Acording to Psychologist/Director from the Social Anxiety Institute, social anxiety is the fear of being judged and evaluated negatively by other people, leading to feelings of inadequacy, inferiority, self-consciousness, embarrassment, humiliation, and depression. If a person usually becomes (irrationally) anxious in social situations, but seems better when they are alone, then “social anxiety” may be the problem.
What triggers social anxiety? Some trigger of social anxiety are conversations with extrangers, dating, meeting new people, being asked to speak in front of people, parties, family gathering.
They’re simply not going to understand the sensations one feels or the abject paranoia inherent in certain scenarios.
In fact, for the person who routinely suffers from social anxiety life can feel like an endless string of nervous encounters and disappointments. In more severe cases a person might even completely shut themselves off from the world at a large and become classically agoraphobic.
Do you have social anxiety? Here are some symptoms you might experience if you have social anxiety. Intense worry for days, weeks or even months before a social event, extreme fear of being judged by others, fear that others will notice you are nervous, red face, shortness of breath, blushing, nausea, sweating or hot flashes, faint, racing heart, staying quiet or hiding, avoiding social situations, drinking before social situations to smoothe your nerves.
How It Affects Your Life
According to WebMed, social anxiety disorder prevents you from living your life. You’ll avoid situations that most people consider “normal.” When you avoid all or most social situations, itcan also lead to:
- Low self-esteem
- Negative thoughts
- Sensitivity to criticism
- Poor social skills that don’t improve
Assuming that you are an individual who routinely deals with social anxiety issues – we present 3 tips to help you learn to manage your fears / problems so that you can get on with your life…
Tip # 1: Develop a comfort zone and build upon it
If you find that you have serious issues when it comes to entering into and dealing with even basic social situations then the best course of action is to start small and build up “comfort zone”.
No one is saying that you need to jump out into the world and forcefully put yourself out there, but that you could instead find one or two locations which you feel rather at home in and work your way out from there. Maybe it’s a café or some kind of shop that a friend owns? It really doesn’t matter; by starting off as a regular patron to some establishment you will (typically by default) begin to make friends with the people that work there.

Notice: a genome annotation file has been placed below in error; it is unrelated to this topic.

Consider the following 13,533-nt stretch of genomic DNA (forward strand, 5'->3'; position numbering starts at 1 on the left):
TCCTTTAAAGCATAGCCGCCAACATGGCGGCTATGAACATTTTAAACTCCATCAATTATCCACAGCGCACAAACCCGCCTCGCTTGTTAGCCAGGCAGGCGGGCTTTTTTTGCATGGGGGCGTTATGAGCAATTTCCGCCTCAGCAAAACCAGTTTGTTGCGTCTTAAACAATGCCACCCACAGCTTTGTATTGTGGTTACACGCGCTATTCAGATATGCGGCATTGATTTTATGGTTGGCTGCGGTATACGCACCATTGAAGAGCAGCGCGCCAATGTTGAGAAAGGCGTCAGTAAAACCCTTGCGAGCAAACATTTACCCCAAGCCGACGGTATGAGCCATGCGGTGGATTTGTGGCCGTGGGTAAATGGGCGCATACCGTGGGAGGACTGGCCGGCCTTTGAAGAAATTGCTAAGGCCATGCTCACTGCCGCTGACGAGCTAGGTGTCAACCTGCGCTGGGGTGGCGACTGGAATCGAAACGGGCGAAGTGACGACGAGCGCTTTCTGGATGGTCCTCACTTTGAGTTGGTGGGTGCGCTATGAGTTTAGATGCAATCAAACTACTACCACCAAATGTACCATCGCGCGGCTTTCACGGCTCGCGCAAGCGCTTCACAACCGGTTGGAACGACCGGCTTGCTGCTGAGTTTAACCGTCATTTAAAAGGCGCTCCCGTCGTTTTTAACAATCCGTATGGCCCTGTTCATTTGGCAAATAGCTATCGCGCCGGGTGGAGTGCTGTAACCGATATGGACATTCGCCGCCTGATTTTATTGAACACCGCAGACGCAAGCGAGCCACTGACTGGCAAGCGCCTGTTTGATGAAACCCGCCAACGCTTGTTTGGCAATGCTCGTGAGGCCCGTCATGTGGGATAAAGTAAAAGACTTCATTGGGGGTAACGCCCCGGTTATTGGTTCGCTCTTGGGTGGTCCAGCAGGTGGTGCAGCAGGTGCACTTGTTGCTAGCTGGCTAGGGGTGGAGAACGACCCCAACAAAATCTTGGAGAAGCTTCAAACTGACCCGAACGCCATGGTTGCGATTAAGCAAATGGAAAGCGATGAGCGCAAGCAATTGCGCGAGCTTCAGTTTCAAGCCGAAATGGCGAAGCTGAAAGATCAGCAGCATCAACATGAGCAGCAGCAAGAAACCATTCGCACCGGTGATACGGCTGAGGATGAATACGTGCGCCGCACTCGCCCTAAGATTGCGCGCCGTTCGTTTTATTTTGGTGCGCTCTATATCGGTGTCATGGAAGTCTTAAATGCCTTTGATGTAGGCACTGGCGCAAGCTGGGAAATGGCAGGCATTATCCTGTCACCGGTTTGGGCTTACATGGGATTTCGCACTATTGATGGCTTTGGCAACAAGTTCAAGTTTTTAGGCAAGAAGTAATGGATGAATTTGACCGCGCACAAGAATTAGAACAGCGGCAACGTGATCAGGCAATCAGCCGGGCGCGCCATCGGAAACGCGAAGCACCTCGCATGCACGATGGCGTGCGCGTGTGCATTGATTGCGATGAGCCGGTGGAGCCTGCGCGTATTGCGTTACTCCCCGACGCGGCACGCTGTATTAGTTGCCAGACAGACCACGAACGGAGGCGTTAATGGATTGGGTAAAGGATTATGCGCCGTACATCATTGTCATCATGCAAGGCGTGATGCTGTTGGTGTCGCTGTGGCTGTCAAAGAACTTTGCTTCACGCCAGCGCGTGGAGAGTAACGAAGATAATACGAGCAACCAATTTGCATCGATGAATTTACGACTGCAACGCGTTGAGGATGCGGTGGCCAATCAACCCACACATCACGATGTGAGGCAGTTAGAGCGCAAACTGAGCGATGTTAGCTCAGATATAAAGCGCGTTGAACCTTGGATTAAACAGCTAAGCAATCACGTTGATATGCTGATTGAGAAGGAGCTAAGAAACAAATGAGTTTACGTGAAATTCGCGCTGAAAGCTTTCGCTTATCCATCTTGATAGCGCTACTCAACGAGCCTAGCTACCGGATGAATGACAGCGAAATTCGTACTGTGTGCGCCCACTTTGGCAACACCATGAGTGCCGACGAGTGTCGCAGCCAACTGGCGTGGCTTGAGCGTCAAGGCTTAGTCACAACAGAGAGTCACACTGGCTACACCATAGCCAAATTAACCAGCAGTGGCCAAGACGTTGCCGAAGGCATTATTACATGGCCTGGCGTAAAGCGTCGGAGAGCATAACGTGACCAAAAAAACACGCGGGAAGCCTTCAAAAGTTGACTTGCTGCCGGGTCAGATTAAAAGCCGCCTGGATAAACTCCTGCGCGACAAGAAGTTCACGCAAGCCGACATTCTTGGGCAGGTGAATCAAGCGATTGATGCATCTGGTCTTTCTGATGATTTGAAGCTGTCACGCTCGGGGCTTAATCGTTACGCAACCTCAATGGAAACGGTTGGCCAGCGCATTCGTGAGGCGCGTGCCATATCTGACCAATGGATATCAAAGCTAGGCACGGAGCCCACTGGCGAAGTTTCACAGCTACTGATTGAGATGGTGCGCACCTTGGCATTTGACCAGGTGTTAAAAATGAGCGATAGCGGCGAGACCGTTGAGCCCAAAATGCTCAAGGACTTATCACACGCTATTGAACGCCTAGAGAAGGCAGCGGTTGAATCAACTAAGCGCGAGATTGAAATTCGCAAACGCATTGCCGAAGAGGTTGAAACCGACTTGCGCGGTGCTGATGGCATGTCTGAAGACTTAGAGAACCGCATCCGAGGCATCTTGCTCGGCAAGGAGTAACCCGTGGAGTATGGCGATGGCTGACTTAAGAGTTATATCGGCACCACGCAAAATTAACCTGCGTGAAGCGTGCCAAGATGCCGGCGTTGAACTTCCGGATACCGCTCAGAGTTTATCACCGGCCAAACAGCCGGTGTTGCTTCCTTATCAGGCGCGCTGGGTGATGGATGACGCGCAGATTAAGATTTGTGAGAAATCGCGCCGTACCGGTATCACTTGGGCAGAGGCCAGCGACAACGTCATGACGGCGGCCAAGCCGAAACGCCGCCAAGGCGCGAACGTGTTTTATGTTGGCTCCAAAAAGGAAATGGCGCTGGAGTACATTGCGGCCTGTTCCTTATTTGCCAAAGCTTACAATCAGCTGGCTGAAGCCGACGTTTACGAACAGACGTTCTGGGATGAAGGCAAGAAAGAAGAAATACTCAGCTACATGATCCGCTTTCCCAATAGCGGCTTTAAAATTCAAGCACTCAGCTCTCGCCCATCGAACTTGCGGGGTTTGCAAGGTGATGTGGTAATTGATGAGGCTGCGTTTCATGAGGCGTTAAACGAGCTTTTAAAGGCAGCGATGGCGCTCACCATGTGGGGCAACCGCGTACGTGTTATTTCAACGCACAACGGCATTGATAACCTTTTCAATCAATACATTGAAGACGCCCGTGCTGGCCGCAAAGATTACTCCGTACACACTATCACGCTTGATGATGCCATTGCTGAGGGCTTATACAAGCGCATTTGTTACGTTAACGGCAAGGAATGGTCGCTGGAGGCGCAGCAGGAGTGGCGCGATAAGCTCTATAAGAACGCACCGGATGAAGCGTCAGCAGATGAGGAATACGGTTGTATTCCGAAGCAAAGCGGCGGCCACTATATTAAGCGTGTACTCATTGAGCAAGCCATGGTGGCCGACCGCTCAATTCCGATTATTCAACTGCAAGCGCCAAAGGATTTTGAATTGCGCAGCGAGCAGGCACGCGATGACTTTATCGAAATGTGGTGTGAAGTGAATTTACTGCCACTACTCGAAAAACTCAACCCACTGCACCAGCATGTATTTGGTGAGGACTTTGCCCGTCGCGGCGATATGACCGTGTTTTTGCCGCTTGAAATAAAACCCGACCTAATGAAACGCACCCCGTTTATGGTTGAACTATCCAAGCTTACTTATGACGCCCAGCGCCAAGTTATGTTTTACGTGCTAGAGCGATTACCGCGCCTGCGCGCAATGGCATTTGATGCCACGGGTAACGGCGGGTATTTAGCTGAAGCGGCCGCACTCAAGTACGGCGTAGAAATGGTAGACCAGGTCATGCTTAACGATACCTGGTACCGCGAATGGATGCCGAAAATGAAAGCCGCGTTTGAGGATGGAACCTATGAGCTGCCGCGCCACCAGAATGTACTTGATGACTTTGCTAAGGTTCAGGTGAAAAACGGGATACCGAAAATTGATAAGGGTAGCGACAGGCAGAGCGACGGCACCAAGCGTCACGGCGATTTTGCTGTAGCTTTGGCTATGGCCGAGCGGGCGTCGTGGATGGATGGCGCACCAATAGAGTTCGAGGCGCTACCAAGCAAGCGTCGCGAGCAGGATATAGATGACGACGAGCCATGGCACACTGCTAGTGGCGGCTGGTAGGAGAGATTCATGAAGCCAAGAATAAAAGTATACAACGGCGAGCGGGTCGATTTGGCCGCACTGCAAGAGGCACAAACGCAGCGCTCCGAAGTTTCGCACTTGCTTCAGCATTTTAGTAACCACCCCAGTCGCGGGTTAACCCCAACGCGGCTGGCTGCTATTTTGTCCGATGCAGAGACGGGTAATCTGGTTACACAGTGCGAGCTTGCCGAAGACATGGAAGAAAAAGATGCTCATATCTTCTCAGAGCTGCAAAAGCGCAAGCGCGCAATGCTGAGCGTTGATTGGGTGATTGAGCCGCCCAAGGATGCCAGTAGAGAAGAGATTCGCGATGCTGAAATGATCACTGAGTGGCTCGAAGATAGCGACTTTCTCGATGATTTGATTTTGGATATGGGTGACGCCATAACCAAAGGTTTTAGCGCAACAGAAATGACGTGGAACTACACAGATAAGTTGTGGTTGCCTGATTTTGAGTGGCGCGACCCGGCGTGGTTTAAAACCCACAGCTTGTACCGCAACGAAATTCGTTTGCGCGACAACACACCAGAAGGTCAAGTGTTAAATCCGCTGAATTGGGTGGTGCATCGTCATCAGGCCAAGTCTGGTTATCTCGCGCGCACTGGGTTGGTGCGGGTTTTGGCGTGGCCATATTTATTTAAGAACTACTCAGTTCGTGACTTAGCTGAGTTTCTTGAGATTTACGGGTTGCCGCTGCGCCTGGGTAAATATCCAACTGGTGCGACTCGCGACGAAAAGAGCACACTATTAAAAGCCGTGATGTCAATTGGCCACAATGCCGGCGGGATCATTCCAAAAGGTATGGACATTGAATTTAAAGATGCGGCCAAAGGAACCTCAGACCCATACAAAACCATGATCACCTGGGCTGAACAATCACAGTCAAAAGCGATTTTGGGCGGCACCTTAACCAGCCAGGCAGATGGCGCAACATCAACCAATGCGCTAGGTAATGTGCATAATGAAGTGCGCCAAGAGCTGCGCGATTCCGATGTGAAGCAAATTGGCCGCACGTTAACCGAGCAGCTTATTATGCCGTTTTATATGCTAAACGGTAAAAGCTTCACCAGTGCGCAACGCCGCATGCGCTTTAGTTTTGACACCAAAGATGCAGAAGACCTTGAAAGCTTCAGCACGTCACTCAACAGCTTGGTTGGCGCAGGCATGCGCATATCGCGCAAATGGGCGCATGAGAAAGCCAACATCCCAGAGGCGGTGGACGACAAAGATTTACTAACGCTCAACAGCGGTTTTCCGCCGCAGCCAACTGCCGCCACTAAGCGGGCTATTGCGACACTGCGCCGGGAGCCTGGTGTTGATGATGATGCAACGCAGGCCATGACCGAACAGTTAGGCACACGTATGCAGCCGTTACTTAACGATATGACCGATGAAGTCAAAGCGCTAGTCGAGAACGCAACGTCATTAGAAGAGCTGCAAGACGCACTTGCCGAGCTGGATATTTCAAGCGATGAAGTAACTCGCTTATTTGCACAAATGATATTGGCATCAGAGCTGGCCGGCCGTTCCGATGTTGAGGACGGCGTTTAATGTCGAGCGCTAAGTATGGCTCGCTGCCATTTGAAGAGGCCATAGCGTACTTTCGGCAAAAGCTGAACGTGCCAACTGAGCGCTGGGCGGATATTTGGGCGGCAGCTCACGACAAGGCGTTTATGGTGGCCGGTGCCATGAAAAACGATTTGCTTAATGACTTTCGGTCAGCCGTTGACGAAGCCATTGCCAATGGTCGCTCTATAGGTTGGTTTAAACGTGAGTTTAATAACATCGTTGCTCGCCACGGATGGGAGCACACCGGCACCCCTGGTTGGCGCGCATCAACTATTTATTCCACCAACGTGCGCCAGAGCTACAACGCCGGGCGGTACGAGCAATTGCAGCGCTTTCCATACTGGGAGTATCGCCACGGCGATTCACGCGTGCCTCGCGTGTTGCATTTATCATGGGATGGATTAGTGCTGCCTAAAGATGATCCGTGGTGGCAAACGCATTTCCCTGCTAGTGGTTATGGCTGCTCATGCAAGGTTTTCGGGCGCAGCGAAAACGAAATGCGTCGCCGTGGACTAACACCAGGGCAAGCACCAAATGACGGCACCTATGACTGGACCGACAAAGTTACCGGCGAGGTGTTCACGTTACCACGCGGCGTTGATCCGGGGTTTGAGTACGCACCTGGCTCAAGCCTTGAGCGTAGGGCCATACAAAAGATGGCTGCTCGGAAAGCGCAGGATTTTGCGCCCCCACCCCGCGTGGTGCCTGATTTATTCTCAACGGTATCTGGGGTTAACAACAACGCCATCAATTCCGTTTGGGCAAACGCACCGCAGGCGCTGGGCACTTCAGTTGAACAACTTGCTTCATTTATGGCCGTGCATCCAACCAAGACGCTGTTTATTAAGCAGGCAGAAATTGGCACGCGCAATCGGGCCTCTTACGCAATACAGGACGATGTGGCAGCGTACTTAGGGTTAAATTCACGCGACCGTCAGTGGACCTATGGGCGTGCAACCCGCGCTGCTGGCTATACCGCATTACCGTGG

The same line of thinking can also apply to lots of other instances as well. For instance, one of the more common approaches involves joining a support group, which would be filled up with people just like yourself. By engaging them you can often forge great long-term relationships which are mutually beneficial. Often times we develop a sense of isolation, insecurity or inadequacy because we have no colleagues; well, a support group will take care of that, doesn’t it?
Tip # 2: Don’t let your imagination run wild
More often than not social anxiety takes root in the mind long before any type of social situation has even begun to manifest itself. An afflicted individual will creatively imagine all the ways they might be embarrassed even though nothing has happened or will. In turn, this negative thinking makes the person begin to act in ways that they normally wouldn’t had they just opted to not think about it at all. Yes, it sounds almost too good to be true, or even bordering on zen-like zeal, but perhaps one of the best approaches is to just not constantly think about everything.
Tip # 3: So you’re not perfect – so what?
Lastly, we have the idea of self-perfection – where a social anxious person feels as though they’re “not perfect” and thusly not deserving of friends or even respect. Believe it or not this sort of thing is more common than you’d think and tends to plague a lot of people’s subconscious minds. Instead of dwelling on those personal aspects which you feel to be lacking simply realize that no one is perfect. Even though there are ads, programs, and all sorts of media tidbits trying to convince you (at all times) that physical and mental perfection is indeed a real thing, be aware that it’s all actually just hype.
Always remember that overcoming social anxiety takes time. No matter what changes you make in your life, you will not go from socially anxious to social butterfly overnight.
Write down any small progress that you make; every journey begins with small steps and it is important for you to get started and not worry too much about your goal now. Focus on the journey and not your destination, and soon you will realize that you have overcome or feel better about social anxiety.
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